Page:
Former President Gerald Ford agreed to be interviewed for a biography, “Write It When I’m Gone”, on the condition it not be published until after his death. Among the things he didn't want disclosed at the time was an admission in 2004 that he thought Dick Cheney should be dumped from the Republican ticket. I felt that way too, and if Ford had backed me up, maybe my opinion would have been taken more seriously. What was he afraid of? My openness led to no leaking about my husband or me to Bob Novak, not even a tax audit.
Another item Ford didn’t want revealed while he was alive is his belief that Bill Clinton is a sex addict. Did Ford think if he remained silent, Clinton's trysts would go unnoticed? Better they should have pushed Bill to come to the Betty Ford Center, perhaps with the lure of a professional discount for presidential sex addicts.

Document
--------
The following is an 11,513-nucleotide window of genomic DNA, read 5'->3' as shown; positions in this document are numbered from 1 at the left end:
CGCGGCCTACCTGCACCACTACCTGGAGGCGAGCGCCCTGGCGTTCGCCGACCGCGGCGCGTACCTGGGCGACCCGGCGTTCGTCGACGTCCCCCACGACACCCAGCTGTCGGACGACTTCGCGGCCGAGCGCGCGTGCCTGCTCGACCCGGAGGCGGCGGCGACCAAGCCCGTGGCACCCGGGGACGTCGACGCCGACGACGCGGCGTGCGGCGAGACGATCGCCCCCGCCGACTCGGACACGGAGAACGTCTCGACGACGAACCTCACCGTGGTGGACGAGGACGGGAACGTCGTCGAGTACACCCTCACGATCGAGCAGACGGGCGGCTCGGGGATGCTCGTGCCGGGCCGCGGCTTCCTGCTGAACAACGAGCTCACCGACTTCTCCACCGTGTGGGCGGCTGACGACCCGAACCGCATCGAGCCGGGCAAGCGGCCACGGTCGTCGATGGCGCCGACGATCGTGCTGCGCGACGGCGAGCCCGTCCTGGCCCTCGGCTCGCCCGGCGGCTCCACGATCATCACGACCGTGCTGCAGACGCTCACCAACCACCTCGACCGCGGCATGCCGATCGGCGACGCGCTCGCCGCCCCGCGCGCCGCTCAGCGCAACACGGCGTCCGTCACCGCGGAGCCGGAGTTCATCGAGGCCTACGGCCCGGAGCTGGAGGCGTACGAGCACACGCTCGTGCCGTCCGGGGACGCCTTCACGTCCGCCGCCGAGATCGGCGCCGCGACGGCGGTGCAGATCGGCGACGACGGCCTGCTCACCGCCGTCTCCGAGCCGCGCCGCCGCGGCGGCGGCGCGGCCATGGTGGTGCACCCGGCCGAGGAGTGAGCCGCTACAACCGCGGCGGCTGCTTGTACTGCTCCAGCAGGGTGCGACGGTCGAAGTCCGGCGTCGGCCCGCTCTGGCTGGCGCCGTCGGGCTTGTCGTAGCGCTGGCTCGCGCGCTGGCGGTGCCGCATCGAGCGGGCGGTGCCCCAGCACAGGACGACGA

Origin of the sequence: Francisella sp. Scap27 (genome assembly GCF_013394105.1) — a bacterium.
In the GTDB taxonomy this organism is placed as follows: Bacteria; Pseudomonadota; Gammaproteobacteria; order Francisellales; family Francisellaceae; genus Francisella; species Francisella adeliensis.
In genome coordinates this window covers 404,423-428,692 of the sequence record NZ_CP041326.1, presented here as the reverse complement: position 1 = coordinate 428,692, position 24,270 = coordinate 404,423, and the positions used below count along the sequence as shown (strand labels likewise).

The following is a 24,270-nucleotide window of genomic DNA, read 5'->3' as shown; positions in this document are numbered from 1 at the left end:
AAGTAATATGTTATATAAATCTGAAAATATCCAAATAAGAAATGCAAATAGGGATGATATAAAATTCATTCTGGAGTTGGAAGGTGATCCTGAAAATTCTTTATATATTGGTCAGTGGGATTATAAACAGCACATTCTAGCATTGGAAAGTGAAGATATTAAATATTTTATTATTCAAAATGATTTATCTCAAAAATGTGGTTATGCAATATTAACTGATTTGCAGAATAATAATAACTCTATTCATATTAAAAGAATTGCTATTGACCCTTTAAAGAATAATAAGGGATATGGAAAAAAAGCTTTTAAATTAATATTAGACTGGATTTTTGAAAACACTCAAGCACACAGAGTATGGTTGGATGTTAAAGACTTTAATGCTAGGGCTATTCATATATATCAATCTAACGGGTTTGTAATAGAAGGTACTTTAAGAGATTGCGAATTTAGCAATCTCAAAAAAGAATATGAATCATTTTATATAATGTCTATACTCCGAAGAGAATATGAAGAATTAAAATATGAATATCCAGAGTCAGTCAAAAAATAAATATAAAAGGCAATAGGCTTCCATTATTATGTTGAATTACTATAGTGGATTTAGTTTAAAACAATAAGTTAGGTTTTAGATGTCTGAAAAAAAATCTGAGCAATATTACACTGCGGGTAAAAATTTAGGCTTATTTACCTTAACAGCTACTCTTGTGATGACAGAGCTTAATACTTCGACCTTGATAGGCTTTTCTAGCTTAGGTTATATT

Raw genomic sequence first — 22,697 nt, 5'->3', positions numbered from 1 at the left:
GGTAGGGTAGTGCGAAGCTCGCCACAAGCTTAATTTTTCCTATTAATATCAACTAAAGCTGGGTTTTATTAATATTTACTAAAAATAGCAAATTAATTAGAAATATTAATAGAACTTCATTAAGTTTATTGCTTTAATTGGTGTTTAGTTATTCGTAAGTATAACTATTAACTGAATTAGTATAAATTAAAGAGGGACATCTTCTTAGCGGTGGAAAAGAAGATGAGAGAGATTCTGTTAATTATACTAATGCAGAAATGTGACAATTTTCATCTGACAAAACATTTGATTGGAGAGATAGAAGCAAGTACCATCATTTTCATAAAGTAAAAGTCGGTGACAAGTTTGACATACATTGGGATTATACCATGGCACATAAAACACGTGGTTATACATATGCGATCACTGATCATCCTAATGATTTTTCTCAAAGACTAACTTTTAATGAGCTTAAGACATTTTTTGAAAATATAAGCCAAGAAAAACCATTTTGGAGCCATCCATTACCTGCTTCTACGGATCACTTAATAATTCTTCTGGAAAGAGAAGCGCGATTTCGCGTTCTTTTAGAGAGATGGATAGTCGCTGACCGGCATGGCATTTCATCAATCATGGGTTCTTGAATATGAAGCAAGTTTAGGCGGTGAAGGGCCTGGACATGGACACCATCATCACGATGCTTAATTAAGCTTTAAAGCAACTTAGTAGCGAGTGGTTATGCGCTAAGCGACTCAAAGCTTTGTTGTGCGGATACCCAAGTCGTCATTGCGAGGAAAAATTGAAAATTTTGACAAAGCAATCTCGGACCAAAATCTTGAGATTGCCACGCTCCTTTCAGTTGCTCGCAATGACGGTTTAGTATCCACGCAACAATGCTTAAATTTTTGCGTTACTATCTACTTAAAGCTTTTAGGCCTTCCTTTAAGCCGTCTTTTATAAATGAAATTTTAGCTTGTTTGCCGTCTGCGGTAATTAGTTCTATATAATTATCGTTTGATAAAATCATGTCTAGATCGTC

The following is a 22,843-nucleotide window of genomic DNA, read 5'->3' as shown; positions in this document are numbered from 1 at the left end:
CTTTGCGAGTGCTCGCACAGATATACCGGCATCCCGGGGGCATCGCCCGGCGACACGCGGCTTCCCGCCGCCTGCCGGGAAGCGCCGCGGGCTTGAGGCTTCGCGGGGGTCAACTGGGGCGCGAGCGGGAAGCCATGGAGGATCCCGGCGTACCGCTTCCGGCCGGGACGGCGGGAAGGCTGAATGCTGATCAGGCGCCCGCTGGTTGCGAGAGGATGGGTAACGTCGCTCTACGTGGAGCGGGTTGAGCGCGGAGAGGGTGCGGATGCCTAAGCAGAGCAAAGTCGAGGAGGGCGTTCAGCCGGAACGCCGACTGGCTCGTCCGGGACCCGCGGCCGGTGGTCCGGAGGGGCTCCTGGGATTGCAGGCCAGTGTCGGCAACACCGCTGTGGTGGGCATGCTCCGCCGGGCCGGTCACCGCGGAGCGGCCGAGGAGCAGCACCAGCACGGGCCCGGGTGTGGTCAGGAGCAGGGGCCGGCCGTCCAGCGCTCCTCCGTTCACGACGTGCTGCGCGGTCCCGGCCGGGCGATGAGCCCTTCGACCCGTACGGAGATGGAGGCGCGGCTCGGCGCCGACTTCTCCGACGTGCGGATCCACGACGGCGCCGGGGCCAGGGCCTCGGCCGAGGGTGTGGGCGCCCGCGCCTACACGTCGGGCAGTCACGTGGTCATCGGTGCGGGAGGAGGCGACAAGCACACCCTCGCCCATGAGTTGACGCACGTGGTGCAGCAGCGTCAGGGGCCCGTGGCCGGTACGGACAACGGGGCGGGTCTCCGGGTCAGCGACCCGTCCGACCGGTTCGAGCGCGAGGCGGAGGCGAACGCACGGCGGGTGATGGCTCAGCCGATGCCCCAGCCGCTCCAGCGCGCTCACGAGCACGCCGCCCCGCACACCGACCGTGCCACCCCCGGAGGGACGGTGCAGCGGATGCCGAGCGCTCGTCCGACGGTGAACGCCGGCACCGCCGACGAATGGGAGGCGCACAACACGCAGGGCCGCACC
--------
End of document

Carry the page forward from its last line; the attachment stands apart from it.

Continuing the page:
In another embargoed 2004 interview reported shortly after Ford's death, Ford told Bob Woodward that Bush, Cheney and Rumsfeld, "made a big mistake" with their justifications for the Iraq war. The rest of us came to these conclusions and didn’t wait to stop breathing to share them.
What was Ford thinking? Did he construe his silence as a show of loyalty to the administrations that followed his? Was a show of "support" for the presidents more important than speaking up on behalf of the people? I'm not sure I applaud his choices even though I know there are many things my husband wishes I'd have waited to say until after one of us is dead.